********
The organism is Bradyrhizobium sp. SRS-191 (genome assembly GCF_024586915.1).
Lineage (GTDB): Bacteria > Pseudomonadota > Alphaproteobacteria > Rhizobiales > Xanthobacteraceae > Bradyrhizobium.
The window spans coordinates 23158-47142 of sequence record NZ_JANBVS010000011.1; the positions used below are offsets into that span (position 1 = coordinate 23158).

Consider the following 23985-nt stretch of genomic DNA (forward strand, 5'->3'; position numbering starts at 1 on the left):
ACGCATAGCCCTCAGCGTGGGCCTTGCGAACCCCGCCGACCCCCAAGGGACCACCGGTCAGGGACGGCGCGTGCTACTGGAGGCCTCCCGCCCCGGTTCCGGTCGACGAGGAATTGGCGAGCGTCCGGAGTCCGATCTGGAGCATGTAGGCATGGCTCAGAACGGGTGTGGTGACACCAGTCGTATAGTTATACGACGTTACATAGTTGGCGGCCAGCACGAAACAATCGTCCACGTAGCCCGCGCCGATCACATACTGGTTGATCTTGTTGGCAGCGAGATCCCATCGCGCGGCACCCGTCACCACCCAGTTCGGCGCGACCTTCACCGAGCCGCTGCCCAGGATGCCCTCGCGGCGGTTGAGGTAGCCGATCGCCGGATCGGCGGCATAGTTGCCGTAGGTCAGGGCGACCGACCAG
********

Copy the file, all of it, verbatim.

The organism is Bradyrhizobium sp. SRS-191 (genome assembly GCF_024586915.1).
Lineage (GTDB): Bacteria > Pseudomonadota > Alphaproteobacteria > Rhizobiales > Xanthobacteraceae > Bradyrhizobium.
The window spans coordinates 23158-47142 of sequence record NZ_JANBVS010000011.1; the positions used below are offsets into that span (position 1 = coordinate 23158).

Consider the following 23985-nt stretch of genomic DNA (forward strand, 5'->3'; position numbering starts at 1 on the left):
ACGCATAGCCCTCAGCGTGGGCCTTGCGAACCCCGCCGACCCCCAAGGGACCACCGGTCAGGGACGGCGCGTGCTACTGGAGGCCTCCCGCCCCGGTTCCGGTCGACGAGGAATTGGCGAGCGTCCGGAGTCCGATCTGGAGCATGTAGGCATGGCTCAGAACGGGTGTGGTGACACCAGTCGTATAGTTATACGACGTTACATAGTTGGCGGCCAGCACGAAACAATCGTCCACGTAGCCCGCGCCGATCACATACTGGTTGATCTTGTTGGCAGCGAGATCCCATCGCGCGGCACCCGTCACCACCCAGTTCGGCGCGACCTTCACCGAGCCGCTGCCCAGGATGCCCTCGCGGCGGTTGAGGTAGCCGATCGCCGGATCGGCGGCATAGTTGCCGTAGGTCAGGGCGACCGACCAG